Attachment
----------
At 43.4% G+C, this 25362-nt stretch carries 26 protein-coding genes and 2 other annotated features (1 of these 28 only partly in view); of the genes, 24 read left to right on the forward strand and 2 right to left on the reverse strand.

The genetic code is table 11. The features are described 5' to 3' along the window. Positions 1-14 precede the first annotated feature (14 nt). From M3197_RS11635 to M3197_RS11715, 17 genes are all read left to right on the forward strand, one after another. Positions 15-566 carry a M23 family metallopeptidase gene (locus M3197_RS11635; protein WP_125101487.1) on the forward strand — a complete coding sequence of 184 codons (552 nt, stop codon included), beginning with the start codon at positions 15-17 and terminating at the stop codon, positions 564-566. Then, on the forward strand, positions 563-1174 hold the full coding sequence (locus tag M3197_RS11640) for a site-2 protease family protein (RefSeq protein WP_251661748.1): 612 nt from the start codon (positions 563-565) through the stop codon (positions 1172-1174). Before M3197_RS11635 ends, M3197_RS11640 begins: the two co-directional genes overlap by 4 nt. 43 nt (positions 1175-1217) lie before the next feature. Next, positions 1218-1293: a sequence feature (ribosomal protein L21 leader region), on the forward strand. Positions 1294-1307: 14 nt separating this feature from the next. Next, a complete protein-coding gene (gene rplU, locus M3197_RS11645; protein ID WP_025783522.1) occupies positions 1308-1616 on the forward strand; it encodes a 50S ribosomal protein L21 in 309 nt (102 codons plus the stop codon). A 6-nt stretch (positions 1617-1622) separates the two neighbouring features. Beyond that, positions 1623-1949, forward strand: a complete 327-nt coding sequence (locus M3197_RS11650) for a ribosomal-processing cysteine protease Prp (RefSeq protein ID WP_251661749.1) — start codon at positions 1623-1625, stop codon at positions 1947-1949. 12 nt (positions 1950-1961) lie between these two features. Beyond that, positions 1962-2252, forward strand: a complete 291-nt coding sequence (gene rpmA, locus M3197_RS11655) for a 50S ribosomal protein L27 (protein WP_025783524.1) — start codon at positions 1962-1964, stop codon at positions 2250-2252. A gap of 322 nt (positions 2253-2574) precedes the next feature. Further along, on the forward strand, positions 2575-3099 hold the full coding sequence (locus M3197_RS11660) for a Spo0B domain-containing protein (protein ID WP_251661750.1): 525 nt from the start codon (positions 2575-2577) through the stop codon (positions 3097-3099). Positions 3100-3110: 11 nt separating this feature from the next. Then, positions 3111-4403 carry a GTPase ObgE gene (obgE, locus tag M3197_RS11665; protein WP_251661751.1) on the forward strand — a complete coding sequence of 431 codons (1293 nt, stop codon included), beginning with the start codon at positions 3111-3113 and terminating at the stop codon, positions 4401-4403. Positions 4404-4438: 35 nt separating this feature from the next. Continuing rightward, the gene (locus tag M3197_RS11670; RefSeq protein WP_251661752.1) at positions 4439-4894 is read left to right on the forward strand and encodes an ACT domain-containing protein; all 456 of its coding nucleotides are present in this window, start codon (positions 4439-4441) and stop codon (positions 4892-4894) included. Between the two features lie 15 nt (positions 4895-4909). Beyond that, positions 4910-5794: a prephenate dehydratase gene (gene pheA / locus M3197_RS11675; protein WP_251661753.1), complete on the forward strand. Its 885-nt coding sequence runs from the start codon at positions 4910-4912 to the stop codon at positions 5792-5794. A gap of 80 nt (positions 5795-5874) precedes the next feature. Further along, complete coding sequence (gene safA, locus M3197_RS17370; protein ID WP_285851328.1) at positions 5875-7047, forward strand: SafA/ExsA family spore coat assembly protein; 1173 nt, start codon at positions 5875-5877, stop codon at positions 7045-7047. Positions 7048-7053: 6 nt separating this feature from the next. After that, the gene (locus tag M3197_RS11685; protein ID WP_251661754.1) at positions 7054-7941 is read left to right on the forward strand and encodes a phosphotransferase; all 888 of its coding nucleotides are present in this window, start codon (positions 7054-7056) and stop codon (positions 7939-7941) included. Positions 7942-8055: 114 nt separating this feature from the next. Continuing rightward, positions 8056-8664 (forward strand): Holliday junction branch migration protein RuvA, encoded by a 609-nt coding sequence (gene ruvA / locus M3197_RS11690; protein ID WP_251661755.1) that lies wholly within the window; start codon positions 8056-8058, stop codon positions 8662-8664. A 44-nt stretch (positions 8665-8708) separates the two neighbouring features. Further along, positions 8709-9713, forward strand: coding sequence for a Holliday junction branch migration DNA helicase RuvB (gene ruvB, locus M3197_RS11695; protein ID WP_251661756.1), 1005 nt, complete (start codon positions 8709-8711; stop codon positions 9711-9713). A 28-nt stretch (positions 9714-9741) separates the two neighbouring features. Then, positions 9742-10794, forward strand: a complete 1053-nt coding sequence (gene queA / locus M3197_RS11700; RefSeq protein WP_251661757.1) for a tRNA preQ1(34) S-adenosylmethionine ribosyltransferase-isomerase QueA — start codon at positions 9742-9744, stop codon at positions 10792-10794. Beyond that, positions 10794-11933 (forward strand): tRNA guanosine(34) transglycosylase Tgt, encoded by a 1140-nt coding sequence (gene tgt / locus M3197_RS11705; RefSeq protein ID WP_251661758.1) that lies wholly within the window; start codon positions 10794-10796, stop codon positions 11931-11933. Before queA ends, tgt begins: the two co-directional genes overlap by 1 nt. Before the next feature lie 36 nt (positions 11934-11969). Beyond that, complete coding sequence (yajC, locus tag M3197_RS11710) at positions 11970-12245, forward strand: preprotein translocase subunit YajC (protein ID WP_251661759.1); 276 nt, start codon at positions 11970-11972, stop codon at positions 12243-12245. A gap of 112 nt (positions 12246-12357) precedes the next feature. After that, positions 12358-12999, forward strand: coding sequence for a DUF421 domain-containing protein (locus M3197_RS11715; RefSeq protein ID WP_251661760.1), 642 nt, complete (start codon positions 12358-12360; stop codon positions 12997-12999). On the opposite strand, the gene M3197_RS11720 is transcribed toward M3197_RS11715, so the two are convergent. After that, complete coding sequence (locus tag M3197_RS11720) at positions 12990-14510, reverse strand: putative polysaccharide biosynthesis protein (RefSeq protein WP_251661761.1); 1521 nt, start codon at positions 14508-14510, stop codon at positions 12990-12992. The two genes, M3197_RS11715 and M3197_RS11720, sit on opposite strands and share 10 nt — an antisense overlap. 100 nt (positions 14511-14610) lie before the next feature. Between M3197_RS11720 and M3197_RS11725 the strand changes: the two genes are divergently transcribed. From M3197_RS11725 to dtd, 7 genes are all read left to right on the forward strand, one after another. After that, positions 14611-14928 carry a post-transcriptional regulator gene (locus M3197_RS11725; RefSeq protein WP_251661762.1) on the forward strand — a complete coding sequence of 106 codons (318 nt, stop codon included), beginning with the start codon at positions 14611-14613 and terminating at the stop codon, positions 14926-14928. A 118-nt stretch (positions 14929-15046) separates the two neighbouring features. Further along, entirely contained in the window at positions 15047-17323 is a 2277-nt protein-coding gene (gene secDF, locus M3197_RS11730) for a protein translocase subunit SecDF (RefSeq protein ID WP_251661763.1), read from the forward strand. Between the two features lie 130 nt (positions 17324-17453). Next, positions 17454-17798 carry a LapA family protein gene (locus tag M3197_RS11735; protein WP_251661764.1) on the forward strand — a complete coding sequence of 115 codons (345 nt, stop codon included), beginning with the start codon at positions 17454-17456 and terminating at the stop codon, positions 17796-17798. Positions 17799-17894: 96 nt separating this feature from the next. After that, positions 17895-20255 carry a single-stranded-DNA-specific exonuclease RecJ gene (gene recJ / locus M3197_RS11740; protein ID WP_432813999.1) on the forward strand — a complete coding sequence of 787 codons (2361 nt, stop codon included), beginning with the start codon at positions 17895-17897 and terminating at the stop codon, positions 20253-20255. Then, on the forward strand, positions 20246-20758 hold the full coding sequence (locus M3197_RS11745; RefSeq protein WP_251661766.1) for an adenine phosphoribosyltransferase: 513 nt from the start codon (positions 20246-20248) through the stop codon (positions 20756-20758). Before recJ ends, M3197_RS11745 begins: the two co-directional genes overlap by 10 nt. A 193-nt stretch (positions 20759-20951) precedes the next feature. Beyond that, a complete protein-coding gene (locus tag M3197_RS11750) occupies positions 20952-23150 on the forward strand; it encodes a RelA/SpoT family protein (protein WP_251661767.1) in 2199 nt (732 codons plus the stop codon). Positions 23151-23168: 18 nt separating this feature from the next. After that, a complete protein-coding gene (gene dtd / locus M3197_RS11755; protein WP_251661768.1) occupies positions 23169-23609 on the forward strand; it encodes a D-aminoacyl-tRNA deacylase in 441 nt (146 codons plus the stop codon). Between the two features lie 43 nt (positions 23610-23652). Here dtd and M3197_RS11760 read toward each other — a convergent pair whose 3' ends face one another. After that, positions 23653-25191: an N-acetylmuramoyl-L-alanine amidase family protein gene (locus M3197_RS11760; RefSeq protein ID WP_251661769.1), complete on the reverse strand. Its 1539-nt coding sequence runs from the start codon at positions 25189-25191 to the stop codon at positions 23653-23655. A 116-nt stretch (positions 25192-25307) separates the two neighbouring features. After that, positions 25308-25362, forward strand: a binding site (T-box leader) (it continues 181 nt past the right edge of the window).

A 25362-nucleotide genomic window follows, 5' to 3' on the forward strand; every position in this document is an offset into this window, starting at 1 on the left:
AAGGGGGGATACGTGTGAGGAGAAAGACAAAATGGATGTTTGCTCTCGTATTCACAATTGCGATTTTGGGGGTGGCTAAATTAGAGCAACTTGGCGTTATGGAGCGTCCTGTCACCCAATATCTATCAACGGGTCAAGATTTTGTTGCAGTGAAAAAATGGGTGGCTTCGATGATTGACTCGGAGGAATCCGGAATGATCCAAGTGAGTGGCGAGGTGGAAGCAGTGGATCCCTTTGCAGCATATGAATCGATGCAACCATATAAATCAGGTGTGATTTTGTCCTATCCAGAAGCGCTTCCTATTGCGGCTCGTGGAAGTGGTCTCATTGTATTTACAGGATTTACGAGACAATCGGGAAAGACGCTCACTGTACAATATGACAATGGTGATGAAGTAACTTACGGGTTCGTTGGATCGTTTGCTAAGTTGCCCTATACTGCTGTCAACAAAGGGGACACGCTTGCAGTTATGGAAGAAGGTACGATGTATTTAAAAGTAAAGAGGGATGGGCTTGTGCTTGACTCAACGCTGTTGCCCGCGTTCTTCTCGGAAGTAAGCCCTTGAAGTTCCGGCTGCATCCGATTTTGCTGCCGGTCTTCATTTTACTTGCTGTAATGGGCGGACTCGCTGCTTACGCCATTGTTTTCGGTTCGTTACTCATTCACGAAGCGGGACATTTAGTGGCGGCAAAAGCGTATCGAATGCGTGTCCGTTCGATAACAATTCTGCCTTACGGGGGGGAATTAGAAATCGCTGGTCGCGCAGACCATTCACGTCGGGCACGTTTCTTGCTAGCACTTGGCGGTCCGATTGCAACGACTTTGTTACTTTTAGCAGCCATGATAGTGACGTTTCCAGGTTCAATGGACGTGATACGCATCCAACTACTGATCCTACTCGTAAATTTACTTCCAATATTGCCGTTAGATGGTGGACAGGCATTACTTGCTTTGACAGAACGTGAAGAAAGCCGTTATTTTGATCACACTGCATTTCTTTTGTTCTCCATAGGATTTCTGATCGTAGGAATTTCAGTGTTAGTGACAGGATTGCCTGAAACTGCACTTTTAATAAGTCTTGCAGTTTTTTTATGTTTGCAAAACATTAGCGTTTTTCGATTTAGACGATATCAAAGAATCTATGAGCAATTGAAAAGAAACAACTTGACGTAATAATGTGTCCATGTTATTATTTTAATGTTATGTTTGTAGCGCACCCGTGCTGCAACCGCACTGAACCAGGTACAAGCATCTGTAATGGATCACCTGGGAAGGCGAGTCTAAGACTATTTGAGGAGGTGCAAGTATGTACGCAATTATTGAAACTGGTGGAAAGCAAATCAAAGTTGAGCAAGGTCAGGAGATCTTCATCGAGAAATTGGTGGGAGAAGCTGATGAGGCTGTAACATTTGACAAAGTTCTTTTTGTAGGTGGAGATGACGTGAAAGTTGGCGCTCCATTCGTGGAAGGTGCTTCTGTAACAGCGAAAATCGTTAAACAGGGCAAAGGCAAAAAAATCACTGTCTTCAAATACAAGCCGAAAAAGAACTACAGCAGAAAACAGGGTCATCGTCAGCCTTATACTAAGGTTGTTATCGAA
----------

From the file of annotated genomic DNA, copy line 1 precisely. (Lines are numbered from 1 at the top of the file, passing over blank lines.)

At 43.4% G+C, this 25362-nt stretch carries 26 protein-coding genes and 2 other annotated features (1 of these 28 only partly in view); of the genes, 24 read left to right on the forward strand and 2 right to left on the reverse strand.